In Russia the Chuvash minority are now being reached in part through a local FM station sponsored by a local church in their community. The church is broadcasting via a small suitcase transmitters supplied by HCJB World Radio. Many of these low-power stations are now being used around the world.

What About the Future?

As we face the future we see some interesting trends emerging. We see radio as a robust tool for the Gospel for the foreseeable future in spite of the massive technological changes that are taking place.

Its greatest contribution to missions is that it goes where people cannot easily visit. It goes behind political, religious and geographical barriers. But more importantly it goes into people's homes and finds individuals there.

The breadth of radio continues to expand with huge economic and social differences between contemporary city dwellers on the one handand the virtually unchanged lifestyles of tribal peoples on the other. Technological change also means that it is becoming harder to define what radio is. Computers and mobile phones today can both deliver "radio" programming to modern society and the Internet potentially makes the outreach global.

With increasing interactivity via the Internet we expect programming to become much more interactive, with the listener feeling part of an active community with the broadcasters.

We are also beginning to see Christian broadcasting becoming more involved with community development projects, bringing a witness to the Gospel by helping address social issues of various kinds.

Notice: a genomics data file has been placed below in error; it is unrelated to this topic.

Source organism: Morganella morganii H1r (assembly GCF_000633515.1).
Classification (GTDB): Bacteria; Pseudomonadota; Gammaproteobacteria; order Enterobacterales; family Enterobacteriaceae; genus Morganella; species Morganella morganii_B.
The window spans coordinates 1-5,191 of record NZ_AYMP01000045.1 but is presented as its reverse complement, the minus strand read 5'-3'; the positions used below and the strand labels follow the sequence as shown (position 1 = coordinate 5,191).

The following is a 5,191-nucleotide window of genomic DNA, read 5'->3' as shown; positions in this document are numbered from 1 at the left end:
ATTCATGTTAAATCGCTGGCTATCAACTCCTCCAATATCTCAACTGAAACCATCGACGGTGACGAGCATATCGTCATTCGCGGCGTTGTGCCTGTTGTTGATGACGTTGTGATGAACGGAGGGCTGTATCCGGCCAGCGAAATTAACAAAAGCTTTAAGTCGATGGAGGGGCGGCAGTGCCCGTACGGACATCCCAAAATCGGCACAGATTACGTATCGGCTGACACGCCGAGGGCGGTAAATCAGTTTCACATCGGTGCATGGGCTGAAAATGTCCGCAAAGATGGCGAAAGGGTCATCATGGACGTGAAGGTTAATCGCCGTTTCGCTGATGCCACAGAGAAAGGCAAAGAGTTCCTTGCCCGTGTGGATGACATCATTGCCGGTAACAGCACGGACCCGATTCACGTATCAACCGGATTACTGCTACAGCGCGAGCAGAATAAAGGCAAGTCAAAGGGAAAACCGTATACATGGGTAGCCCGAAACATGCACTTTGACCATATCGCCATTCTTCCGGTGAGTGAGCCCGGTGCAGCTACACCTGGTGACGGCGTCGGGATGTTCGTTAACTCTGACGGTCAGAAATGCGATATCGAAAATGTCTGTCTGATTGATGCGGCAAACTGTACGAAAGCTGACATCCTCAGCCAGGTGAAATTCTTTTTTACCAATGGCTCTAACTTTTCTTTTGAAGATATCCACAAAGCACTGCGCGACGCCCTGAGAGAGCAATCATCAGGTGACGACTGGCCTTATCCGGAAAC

No one knows what radio will ultimately become, but we can be sure that the delivery of sound programming will continue to evolve. We need to adjust to the changes while not overlooking the tribal peoples upon whom technological change makes an impact at a much slower rate.

With the turn of the millennium World by 2000 has been transformed into World by Radio. Its basic mission remains the same but growing attention will be given to the effectiveness of broadcasts and the impact they are having on church growth.

Ultimately the challenge is not the technology but the programming. To attract listeners, hold their interest and draw them into a relationship with Jesus Christeither directly or indirectlyit needs to be contemporary, contextual and engage their interest. If these conditions are applied to our Christian broadcasts we will continue to see people's lives impacted for the Gospel through faith in Christ.

Frank Gray is V.P. of International Operations & Programming for the Far East Broadcasting Company (FEBC). Eila Murphy is a Research Coordinator at FEBC.